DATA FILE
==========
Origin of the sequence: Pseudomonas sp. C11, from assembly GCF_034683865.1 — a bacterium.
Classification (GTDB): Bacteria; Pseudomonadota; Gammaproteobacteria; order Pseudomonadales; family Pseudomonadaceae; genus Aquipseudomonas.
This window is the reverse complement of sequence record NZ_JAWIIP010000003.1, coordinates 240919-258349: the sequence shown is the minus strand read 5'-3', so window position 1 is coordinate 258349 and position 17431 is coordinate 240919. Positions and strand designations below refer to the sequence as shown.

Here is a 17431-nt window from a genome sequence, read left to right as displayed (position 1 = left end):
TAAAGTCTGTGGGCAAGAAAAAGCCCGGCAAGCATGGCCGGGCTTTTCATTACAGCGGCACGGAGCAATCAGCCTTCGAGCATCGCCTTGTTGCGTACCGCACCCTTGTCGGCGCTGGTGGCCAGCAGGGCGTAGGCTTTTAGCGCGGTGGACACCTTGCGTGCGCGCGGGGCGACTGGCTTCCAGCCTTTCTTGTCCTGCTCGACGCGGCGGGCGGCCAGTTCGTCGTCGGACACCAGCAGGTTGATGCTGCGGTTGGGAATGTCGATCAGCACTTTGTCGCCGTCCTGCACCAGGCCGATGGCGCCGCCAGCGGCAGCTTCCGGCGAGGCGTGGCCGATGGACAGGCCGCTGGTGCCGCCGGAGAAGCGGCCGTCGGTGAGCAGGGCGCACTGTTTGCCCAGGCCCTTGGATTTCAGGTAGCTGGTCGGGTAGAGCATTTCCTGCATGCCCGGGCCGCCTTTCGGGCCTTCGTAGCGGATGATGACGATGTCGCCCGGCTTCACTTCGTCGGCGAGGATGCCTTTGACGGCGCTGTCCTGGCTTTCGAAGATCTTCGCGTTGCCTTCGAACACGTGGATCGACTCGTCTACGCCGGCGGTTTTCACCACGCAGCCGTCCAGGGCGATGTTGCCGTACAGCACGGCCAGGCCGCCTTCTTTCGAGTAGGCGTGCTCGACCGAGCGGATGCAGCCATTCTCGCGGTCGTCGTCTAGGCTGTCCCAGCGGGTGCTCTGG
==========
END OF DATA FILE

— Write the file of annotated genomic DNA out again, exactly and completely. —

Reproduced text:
Origin of the sequence: Pseudomonas sp. C11, from assembly GCF_034683865.1 — a bacterium.
Classification (GTDB): Bacteria; Pseudomonadota; Gammaproteobacteria; order Pseudomonadales; family Pseudomonadaceae; genus Aquipseudomonas.
This window is the reverse complement of sequence record NZ_JAWIIP010000003.1, coordinates 240919-258349: the sequence shown is the minus strand read 5'-3', so window position 1 is coordinate 258349 and position 17431 is coordinate 240919. Positions and strand designations below refer to the sequence as shown.

Here is a 17431-nt window from a genome sequence, read left to right as displayed (position 1 = left end):
TAAAGTCTGTGGGCAAGAAAAAGCCCGGCAAGCATGGCCGGGCTTTTCATTACAGCGGCACGGAGCAATCAGCCTTCGAGCATCGCCTTGTTGCGTACCGCACCCTTGTCGGCGCTGGTGGCCAGCAGGGCGTAGGCTTTTAGCGCGGTGGACACCTTGCGTGCGCGCGGGGCGACTGGCTTCCAGCCTTTCTTGTCCTGCTCGACGCGGCGGGCGGCCAGTTCGTCGTCGGACACCAGCAGGTTGATGCTGCGGTTGGGAATGTCGATCAGCACTTTGTCGCCGTCCTGCACCAGGCCGATGGCGCCGCCAGCGGCAGCTTCCGGCGAGGCGTGGCCGATGGACAGGCCGCTGGTGCCGCCGGAGAAGCGGCCGTCGGTGAGCAGGGCGCACTGTTTGCCCAGGCCCTTGGATTTCAGGTAGCTGGTCGGGTAGAGCATTTCCTGCATGCCCGGGCCGCCTTTCGGGCCTTCGTAGCGGATGATGACGATGTCGCCCGGCTTCACTTCGTCGGCGAGGATGCCTTTGACGGCGCTGTCCTGGCTTTCGAAGATCTTCGCGTTGCCTTCGAACACGTGGATCGACTCGTCTACGCCGGCGGTTTTCACCACGCAGCCGTCCAGGGCGATGTTGCCGTACAGCACGGCCAGGCCGCCTTCTTTCGAGTAGGCGTGCTCGACCGAGCGGATGCAGCCATTCTCGCGGTCGTCGTCTAGGCTGTCCCAGCGGGTGCTCTGG